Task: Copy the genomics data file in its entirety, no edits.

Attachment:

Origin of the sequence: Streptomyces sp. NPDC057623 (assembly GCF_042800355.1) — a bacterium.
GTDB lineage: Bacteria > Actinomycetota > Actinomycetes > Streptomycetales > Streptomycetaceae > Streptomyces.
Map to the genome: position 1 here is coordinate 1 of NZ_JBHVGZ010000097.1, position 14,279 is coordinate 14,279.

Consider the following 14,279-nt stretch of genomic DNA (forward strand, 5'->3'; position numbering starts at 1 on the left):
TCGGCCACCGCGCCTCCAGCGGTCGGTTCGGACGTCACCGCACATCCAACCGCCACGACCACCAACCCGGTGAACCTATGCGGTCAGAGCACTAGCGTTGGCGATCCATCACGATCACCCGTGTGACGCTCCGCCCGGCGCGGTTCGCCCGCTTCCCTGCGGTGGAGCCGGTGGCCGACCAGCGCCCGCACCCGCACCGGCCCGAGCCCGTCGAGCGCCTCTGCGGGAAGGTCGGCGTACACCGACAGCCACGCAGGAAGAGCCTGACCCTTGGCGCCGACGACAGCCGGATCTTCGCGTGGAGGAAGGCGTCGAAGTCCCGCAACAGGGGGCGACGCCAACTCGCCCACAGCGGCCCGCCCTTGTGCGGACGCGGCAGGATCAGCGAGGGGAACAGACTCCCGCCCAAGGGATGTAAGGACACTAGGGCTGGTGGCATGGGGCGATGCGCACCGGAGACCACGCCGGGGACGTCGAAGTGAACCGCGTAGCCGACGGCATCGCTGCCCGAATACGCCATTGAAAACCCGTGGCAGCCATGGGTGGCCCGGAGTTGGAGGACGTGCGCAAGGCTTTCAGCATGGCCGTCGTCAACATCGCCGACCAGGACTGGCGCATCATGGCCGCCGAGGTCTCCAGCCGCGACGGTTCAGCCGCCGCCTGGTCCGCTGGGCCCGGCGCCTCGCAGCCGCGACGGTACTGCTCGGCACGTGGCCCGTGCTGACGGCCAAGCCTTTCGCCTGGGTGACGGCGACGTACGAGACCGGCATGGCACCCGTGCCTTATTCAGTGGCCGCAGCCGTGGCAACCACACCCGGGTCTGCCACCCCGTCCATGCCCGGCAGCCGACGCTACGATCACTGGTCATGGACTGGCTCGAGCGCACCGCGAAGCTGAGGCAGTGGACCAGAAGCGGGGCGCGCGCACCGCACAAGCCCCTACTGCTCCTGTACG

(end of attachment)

Origin of the sequence: Streptomyces sp. NPDC057623 (assembly GCF_042800355.1) — a bacterium.
GTDB lineage: Bacteria > Actinomycetota > Actinomycetes > Streptomycetales > Streptomycetaceae > Streptomyces.
Map to the genome: position 1 here is coordinate 1 of NZ_JBHVGZ010000097.1, position 14,279 is coordinate 14,279.

Consider the following 14,279-nt stretch of genomic DNA (forward strand, 5'->3'; position numbering starts at 1 on the left):
TCGGCCACCGCGCCTCCAGCGGTCGGTTCGGACGTCACCGCACATCCAACCGCCACGACCACCAACCCGGTGAACCTATGCGGTCAGAGCACTAGCGTTGGCGATCCATCACGATCACCCGTGTGACGCTCCGCCCGGCGCGGTTCGCCCGCTTCCCTGCGGTGGAGCCGGTGGCCGACCAGCGCCCGCACCCGCACCGGCCCGAGCCCGTCGAGCGCCTCTGCGGGAAGGTCGGCGTACACCGACAGCCACGCAGGAAGAGCCTGACCCTTGGCGCCGACGACAGCCGGATCTTCGCGTGGAGGAAGGCGTCGAAGTCCCGCAACAGGGGGCGACGCCAACTCGCCCACAGCGGCCCGCCCTTGTGCGGACGCGGCAGGATCAGCGAGGGGAACAGACTCCCGCCCAAGGGATGTAAGGACACTAGGGCTGGTGGCATGGGGCGATGCGCACCGGAGACCACGCCGGGGACGTCGAAGTGAACCGCGTAGCCGACGGCATCGCTGCCCGAATACGCCATTGAAAACCCGTGGCAGCCATGGGTGGCCCGGAGTTGGAGGACGTGCGCAAGGCTTTCAGCATGGCCGTCGTCAACATCGCCGACCAGGACTGGCGCATCATGGCCGCCGAGGTCTCCAGCCGCGACGGTTCAGCCGCCGCCTGGTCCGCTGGGCCCGGCGCCTCGCAGCCGCGACGGTACTGCTCGGCACGTGGCCCGTGCTGACGGCCAAGCCTTTCGCCTGGGTGACGGCGACGTACGAGACCGGCATGGCACCCGTGCCTTATTCAGTGGCCGCAGCCGTGGCAACCACACCCGGGTCTGCCACCCCGTCCATGCCCGGCAGCCGACGCTACGATCACTGGTCATGGACTGGCTCGAGCGCACCGCGAAGCTGAGGCAGTGGACCAGAAGCGGGGCGCGCGCACCGCACAAGCCCCTACTGCTCCTGTACG